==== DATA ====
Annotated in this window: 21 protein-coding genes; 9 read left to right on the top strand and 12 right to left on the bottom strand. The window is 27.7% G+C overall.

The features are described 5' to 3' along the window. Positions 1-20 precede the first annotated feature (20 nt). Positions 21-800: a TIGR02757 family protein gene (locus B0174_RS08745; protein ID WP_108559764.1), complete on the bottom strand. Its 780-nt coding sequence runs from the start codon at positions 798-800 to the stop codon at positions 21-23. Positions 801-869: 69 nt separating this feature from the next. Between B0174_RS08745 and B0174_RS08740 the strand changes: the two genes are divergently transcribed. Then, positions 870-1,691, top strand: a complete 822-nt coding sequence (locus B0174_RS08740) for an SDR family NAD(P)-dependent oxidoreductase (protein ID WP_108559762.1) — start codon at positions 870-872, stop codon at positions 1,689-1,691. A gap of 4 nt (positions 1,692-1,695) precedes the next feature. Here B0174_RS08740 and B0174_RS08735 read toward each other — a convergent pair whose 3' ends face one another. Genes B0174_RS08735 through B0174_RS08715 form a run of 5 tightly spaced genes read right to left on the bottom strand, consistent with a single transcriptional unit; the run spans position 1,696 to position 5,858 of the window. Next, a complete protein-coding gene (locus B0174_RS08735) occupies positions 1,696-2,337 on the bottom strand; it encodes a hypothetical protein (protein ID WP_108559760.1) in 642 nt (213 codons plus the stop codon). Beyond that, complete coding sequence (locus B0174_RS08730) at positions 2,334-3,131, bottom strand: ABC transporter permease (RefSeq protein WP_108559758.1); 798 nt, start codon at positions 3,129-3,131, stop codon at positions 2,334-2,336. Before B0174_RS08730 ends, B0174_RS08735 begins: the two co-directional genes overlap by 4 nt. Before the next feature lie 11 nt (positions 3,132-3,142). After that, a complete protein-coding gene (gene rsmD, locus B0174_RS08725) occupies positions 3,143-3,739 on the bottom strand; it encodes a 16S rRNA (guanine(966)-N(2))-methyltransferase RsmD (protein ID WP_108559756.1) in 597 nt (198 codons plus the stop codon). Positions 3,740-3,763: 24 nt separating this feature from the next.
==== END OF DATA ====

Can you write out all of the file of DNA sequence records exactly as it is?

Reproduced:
Annotated in this window: 21 protein-coding genes; 9 read left to right on the top strand and 12 right to left on the bottom strand. The window is 27.7% G+C overall.

The features are described 5' to 3' along the window. Positions 1-20 precede the first annotated feature (20 nt). Positions 21-800: a TIGR02757 family protein gene (locus B0174_RS08745; protein ID WP_108559764.1), complete on the bottom strand. Its 780-nt coding sequence runs from the start codon at positions 798-800 to the stop codon at positions 21-23. Positions 801-869: 69 nt separating this feature from the next. Between B0174_RS08745 and B0174_RS08740 the strand changes: the two genes are divergently transcribed. Then, positions 870-1,691, top strand: a complete 822-nt coding sequence (locus B0174_RS08740) for an SDR family NAD(P)-dependent oxidoreductase (protein ID WP_108559762.1) — start codon at positions 870-872, stop codon at positions 1,689-1,691. A gap of 4 nt (positions 1,692-1,695) precedes the next feature. Here B0174_RS08740 and B0174_RS08735 read toward each other — a convergent pair whose 3' ends face one another. Genes B0174_RS08735 through B0174_RS08715 form a run of 5 tightly spaced genes read right to left on the bottom strand, consistent with a single transcriptional unit; the run spans position 1,696 to position 5,858 of the window. Next, a complete protein-coding gene (locus B0174_RS08735) occupies positions 1,696-2,337 on the bottom strand; it encodes a hypothetical protein (protein ID WP_108559760.1) in 642 nt (213 codons plus the stop codon). Beyond that, complete coding sequence (locus B0174_RS08730) at positions 2,334-3,131, bottom strand: ABC transporter permease (RefSeq protein WP_108559758.1); 798 nt, start codon at positions 3,129-3,131, stop codon at positions 2,334-2,336. Before B0174_RS08730 ends, B0174_RS08735 begins: the two co-directional genes overlap by 4 nt. Before the next feature lie 11 nt (positions 3,132-3,142). After that, a complete protein-coding gene (gene rsmD, locus B0174_RS08725) occupies positions 3,143-3,739 on the bottom strand; it encodes a 16S rRNA (guanine(966)-N(2))-methyltransferase RsmD (protein ID WP_108559756.1) in 597 nt (198 codons plus the stop codon). Positions 3,740-3,763: 24 nt separating this feature from the next.